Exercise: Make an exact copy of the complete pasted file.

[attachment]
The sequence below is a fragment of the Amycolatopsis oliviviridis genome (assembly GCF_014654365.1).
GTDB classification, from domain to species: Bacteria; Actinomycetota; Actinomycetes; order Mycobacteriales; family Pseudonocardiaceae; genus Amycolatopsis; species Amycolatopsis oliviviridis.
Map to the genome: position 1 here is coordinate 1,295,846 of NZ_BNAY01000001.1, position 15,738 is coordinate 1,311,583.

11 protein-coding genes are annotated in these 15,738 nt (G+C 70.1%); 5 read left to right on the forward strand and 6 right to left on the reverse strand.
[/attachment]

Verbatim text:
The sequence below is a fragment of the Amycolatopsis oliviviridis genome (assembly GCF_014654365.1).
GTDB classification, from domain to species: Bacteria; Actinomycetota; Actinomycetes; order Mycobacteriales; family Pseudonocardiaceae; genus Amycolatopsis; species Amycolatopsis oliviviridis.
Map to the genome: position 1 here is coordinate 1,295,846 of NZ_BNAY01000001.1, position 15,738 is coordinate 1,311,583.

11 protein-coding genes are annotated in these 15,738 nt (G+C 70.1%); 5 read left to right on the forward strand and 6 right to left on the reverse strand.